Janina Gavankar is a self-proclaimed geek. At least, that’s what every other interview says about her. She’ll admit to an obsession for video games, Comic Con and the world of tech but maintains that ‘to geek’ is just to love. And boy, do geeks love her. In any incarnation. Whether it’s as a shape-shifter on True Blood or on the face of a trophy in The League, fans can’t get enough. We caught up with Janina at the Toronto release for Far Cry 4—a video game in which she voices a character—to chat about the game, her badass roles and, yes, Shiva Blasts.
Who are you in the game?
Her name is Amita and she’s one of the leaders of the Golden Path in Kyrat. She has specific views on what she thinks the future of the country should be. I had a very clear vision of who I wanted to play. I was not interested in playing a diminutive female character. Strong female characters are seriously lacking in this world. I’m proud to say that Amita is the first female leader in her country and she doesn’t need you, the player, to help her. She will be doing all the badass things that you will be doing with her own two hands.
Very cool. I was actually going to ask you your thoughts on women in video games. They always seem to need help.
Yes, absolutely. It’s definitely a problem. Female representation in almost any medium is a problem. I’m happy to be talking to a woman at an event like this. The industry needs more strong women creating, writing and directing these games. It has to come from within. It’s no different than Hollywood. A lot of shit needs to change. But the more that men really prove that they like strong women, the easier it will make the progress. It’s okay to have boobs! Don’t print that! [laughs]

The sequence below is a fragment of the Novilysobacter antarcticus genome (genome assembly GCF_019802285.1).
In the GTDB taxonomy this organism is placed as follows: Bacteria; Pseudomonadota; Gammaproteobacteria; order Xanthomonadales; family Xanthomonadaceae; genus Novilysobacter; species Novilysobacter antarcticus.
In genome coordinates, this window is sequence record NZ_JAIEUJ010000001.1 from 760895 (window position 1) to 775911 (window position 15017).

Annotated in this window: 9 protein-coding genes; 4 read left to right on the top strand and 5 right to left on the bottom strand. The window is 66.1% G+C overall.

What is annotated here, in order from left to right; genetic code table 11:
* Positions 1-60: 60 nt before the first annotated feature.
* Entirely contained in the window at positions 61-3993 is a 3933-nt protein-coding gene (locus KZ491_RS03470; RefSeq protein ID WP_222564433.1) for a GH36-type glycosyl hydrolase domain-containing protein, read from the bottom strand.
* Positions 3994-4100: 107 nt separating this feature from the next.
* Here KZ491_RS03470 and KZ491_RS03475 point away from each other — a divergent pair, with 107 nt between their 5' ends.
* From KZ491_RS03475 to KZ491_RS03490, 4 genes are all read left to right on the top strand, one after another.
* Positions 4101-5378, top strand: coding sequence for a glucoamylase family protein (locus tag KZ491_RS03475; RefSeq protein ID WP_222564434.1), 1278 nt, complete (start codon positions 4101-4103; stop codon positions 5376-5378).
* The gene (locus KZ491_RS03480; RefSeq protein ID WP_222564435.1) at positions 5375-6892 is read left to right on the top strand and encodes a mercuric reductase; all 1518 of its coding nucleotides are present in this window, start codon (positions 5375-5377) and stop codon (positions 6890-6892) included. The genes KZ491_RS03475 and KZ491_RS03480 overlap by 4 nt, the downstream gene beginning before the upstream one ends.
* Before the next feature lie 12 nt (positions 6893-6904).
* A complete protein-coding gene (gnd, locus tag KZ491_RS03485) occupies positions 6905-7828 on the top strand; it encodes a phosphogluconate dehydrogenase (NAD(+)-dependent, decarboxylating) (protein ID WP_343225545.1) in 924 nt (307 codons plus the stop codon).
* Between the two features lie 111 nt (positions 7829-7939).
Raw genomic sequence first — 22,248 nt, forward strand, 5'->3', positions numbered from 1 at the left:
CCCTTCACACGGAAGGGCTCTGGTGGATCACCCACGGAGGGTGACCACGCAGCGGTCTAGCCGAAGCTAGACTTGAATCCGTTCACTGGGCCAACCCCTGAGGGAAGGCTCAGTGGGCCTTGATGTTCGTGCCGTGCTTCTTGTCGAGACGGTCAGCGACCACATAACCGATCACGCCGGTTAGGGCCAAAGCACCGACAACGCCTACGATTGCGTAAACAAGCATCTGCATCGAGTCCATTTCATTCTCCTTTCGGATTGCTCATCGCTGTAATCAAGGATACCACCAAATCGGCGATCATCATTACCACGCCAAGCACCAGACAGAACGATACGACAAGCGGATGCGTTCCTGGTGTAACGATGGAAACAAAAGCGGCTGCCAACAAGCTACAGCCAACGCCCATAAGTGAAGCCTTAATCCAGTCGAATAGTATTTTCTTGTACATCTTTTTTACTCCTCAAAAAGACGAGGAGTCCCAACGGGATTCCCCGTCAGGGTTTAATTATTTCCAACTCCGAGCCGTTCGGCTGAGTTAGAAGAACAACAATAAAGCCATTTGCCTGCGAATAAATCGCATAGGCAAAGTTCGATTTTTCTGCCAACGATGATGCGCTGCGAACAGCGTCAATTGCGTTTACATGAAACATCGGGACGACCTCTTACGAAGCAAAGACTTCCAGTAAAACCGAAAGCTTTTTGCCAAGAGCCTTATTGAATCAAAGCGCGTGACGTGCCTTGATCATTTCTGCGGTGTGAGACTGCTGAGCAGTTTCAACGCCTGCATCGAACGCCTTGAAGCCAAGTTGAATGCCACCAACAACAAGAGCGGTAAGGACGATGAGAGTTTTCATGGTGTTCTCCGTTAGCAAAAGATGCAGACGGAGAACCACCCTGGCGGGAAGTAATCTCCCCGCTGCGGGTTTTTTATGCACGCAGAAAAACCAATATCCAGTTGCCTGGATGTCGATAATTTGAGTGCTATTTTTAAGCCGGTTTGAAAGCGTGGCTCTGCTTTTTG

You have to tell me honestly: how many Shiva Blasts do you get hit with every day?
Not enough. But one happened the other day. I was out and this guy Shiva blasted so loud it made everyone stare. Like a room full of strangers. I’d say that I’ve really only gotten three unabashed, full-bodied Shiva blasts in my life. Everyone says they’re going to do it and when I tell them to get it out of their system they can’t pull it off! They crumble after the first few syllables. But I want people to feel safe enough around me to do it. It’s a safe space.
I have to hear about the work environment of The League, it’s such a funny show.
Well, you have to know that it’s all improv. The ‘script’ essentially is a page that says something like ‘Exterior: Andre’s apartment. Shiva walks in, she’s pissed. She curses everyone.’ That’s it. It’s insane. We just go for it. Those guys are such a well-oiled machine at this point. They all know each other so well that I’m afraid to show up to set! I’m like an outsider. I also do a weekly podcast* with some fucking awesome people. Brilliant brains. I’m like a zombie; if you’re smart and weird, I want to get in there and fucking eat your brain. They’re the most talented motherfuckers.
I think Shiva is mostly the straightforward man to the guys and their buffoonery.
Which role would you prefer to be in, personally?
I’m kind of a pain in the ass on my current show The Mysteries of Laura. There are definitely some comical moments for my character Meredith. But I don’t know. I don’t really change my position as an actor. There’s no switch in my brain where I say ‘okay, I’m doing comedy now,’ I just fully believe in my character from start to finish.
*Janina’s podcast is for a website she’s developing called AltFound launching next year.
How does one get hooked up with a video game?
One auditions. This was a traditional audition. Video games at this point are interactive movies and the actors in it need to be good. I got a call saying that they wanted to see me for this part and I fought so hard. I feel like I willed this into existence.